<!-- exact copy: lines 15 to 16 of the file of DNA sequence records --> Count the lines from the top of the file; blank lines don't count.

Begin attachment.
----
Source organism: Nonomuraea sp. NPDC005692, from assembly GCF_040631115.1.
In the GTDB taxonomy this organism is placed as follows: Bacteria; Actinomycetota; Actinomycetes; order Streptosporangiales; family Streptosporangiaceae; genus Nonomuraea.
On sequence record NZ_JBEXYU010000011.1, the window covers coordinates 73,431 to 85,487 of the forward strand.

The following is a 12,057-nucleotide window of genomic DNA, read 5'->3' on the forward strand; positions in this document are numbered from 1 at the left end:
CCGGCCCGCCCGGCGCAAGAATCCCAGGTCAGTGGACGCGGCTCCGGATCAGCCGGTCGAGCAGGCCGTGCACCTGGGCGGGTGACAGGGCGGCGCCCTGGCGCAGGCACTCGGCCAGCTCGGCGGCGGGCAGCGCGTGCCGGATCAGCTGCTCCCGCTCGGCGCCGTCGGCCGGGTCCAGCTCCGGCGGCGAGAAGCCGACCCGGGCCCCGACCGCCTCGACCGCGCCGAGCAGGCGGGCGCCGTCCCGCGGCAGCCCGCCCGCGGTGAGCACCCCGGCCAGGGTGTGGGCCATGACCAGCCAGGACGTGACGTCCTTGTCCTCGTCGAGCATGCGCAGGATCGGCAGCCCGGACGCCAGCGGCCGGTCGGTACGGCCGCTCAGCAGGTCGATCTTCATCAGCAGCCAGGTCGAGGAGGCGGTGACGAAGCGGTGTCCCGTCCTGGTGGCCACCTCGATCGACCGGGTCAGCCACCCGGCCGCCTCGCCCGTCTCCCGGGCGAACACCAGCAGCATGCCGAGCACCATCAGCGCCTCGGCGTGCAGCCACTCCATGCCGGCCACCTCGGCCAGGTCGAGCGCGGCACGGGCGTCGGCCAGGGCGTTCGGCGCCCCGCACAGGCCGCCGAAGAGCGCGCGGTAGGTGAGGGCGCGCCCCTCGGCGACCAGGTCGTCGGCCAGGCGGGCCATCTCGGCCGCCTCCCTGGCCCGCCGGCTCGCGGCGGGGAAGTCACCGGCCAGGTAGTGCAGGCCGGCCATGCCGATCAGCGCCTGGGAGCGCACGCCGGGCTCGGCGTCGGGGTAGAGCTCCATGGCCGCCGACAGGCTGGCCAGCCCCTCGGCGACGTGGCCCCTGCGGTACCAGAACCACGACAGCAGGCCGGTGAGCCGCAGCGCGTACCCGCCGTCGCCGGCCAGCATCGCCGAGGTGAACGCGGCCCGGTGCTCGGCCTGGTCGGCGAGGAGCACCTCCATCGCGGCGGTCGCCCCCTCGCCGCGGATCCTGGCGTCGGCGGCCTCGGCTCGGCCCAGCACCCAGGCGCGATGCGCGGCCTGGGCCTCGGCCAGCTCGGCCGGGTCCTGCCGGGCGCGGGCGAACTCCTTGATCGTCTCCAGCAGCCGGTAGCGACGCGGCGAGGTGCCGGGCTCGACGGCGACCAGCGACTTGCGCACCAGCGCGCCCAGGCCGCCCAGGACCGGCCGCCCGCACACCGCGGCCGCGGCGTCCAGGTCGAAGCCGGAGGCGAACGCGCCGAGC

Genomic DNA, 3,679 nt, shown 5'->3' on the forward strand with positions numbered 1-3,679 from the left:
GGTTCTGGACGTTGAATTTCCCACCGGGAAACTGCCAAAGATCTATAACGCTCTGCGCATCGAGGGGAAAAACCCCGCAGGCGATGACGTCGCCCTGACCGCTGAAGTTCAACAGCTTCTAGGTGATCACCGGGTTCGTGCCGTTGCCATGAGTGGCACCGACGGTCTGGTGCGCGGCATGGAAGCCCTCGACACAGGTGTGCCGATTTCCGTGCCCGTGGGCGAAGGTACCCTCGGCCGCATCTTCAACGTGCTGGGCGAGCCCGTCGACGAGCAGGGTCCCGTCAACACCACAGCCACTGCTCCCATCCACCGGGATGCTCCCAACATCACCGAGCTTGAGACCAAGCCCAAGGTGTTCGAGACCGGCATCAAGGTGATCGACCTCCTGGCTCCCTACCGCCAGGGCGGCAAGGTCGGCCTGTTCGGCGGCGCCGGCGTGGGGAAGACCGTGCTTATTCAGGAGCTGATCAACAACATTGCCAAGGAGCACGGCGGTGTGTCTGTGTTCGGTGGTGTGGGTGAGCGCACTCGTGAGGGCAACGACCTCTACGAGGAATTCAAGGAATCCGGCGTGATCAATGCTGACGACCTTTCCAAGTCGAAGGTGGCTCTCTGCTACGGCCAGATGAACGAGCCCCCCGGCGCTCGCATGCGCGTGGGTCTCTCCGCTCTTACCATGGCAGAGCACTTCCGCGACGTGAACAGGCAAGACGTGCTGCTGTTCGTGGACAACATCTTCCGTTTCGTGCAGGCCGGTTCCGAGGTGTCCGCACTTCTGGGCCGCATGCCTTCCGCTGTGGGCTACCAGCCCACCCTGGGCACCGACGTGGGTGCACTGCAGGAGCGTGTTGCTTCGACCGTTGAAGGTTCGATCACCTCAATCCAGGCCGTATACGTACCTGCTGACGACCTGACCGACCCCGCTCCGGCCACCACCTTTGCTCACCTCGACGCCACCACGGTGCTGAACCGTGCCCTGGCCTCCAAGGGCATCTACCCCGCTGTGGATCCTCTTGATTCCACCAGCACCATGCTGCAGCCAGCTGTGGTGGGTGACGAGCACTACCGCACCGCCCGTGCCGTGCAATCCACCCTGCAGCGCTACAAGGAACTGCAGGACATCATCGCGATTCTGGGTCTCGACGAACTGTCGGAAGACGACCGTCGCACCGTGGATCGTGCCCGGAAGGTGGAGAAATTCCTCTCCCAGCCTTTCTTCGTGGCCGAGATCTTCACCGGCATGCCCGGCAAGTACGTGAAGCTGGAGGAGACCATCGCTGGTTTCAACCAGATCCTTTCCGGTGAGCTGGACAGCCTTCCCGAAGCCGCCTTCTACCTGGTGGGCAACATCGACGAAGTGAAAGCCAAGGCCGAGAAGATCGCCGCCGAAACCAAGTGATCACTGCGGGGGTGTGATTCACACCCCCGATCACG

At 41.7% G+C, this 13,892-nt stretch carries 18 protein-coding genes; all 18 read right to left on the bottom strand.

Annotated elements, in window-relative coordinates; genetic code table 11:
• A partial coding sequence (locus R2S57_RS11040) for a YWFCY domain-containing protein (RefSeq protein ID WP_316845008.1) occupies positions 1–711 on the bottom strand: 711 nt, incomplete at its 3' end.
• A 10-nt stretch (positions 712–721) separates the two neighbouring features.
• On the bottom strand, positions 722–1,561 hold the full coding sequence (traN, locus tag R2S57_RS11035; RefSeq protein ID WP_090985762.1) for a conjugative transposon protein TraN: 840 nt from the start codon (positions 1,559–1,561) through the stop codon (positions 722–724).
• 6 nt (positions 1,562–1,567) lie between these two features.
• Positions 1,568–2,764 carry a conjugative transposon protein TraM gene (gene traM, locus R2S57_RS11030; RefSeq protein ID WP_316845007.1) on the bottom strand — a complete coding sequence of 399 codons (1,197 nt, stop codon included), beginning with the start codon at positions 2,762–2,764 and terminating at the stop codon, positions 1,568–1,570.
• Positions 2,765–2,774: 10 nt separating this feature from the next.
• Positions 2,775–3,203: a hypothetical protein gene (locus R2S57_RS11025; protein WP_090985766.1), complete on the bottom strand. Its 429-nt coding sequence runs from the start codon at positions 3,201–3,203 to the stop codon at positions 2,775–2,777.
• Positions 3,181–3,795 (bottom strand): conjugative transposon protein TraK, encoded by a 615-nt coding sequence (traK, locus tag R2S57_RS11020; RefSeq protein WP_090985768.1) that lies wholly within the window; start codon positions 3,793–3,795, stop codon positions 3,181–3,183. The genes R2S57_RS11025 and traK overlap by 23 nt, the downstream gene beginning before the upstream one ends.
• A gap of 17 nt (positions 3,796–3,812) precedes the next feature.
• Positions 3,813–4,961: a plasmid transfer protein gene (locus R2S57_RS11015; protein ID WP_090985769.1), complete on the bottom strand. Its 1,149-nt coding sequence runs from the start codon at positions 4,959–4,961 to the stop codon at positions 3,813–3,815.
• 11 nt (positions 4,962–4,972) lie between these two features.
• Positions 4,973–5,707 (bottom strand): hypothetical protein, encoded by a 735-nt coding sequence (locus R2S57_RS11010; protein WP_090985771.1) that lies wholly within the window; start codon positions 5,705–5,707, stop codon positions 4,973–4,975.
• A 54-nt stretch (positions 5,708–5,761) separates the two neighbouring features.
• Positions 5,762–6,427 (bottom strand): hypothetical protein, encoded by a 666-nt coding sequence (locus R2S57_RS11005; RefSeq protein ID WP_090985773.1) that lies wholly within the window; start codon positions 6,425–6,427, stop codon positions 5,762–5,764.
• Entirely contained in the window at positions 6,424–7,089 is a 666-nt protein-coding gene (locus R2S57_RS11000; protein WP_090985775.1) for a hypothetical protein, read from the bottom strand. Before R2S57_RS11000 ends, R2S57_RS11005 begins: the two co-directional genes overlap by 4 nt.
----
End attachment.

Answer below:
• Positions 2,765–2,774: 10 nt separating this feature from the next.
• Positions 2,775–3,203: a hypothetical protein gene (locus R2S57_RS11025; protein WP_090985766.1), complete on the bottom strand. Its 429-nt coding sequence runs from the start codon at positions 3,201–3,203 to the stop codon at positions 2,775–2,777.